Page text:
If you were alternating between two realities — one in which your spouse is dead but your child is alive, and the other the exact opposite — which one do you choose to believe is real? This is the central question in NBC’s new series “Awake,” which finally hit television last Thursday after being available on Hulu for two weeks.

Awake

Pilot
Thursdays at 10 p.m.
NBC


The pilot opens with a literal bang: a tragic car crash involving detective Michael Britten (Jason Isaacs, “Harry Potter and the Deathly Hallows: Part 2”), his wife Hannah (Laura Allen, “Terriers”) and their son Rex (Dylan Minnette, “Lost”). During Michael’s waking hours, he is confronted by two alternate realities: one in which he and his wife Hannah attempt to rebuild their lives after the loss of their son, and the other in which he attempts to reconnect with Rex after losing the woman they both loved. While simultaneously solving separate police cases in each reality, Britten consciously tries to decipher which world is true, but finds eerie, overlapping details connecting both realms.

Visually, the series is conducted in two shades: Warmer tones depict the reality in which Hannah is alive, while cooler tones depict the world in which Rex is alive. Michael wears a red rubber band in his wife’s reality and a green one in his son’s. Colors play a large role in helping Michael — as well as the audience — keep track of which world he is immersed in. The shading scheme is beneficial in separating the two worlds, allowing the audience to more easily follow the complicated environment of “Awake.”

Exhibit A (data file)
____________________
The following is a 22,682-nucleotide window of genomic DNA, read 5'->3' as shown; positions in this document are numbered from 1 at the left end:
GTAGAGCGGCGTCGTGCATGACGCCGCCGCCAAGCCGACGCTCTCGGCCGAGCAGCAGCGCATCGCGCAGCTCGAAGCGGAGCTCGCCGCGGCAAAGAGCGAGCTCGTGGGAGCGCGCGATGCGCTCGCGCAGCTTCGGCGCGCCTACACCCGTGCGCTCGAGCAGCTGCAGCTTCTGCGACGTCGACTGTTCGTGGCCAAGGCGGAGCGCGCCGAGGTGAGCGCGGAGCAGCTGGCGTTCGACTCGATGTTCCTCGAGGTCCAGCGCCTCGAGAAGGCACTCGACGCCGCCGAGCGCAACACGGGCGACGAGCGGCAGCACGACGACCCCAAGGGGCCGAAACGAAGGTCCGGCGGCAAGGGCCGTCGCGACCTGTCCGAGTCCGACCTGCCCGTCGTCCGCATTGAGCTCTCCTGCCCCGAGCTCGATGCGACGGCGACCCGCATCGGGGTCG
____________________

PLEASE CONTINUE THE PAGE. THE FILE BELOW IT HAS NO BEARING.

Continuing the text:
The two realities are remarkably different, from the people within them to the police cases Michael undertakes. Yet he begins to find intersecting threads between the two, including overlapping numbers, colors and faces. Clues that are relevant in one reality somehow resurface as integral to the investigation in the other. This feature of storytelling is complex, but “Awake” manages to pull it off deftly.

If nothing else, “Awake” is both well-casted and well-acted. Isaac’s performance as Britten is real and heartbreaking, illustrating grief and sadness for his lost loved ones as well as optimism for new beginnings. In both worlds, he effortlessly portrays the various emotions on the spectrum, convincing us of his lingering hurt as well as his fleeting happiness.

We also meet Hannah and Rex and get a multi-dimensional look into their existences. Hannah is an excellent tennis player who finds it too painful to enter their late son’s room, while Rex is a brooding teenager who has recently taken up tennis as a way to feel closer to his dead mother.

The secondary characters are also well developed. We meet Michael’s squad partners and his two therapists in their respective existences and see a good measure of their personalities. Detective Isaiah “Bird” Freeman (Steve Harris, “Friday Night Lights”) is Michael’s long-time partner, present in his wife’s reality, who senses that something is off with Michael, while Detective Efrem Vega (Wilder Valderrama, “That ’70s Show”), present in his son’s world, is a rookie cop assigned to Michael after the accident. His two therapists (BD Wong, “Law & Order: Special Victims Unit”; Cherry Jones, “24”) also occupy different roles, with one being firm and persistent and the other being laid-back and relaxed. Though these characterizations are only one-dimensional and surface-level, there is need for stagnant figures in this complicated premise.

“Awake” hints at operating on a case-of-the-week basis instead of a season-long arc, which could potentially hinder points of in-depth development. Arguably, the show would be better served if a single case in both worlds were worked at week by week, as it would allow for more interconnectedness and crossover between the two universes.

But it’s easy to forgive the very few mistakes “Awake” makes because the concept is so imaginative and new. Though it is complex, it promises to be one of the best new shows of 2012.

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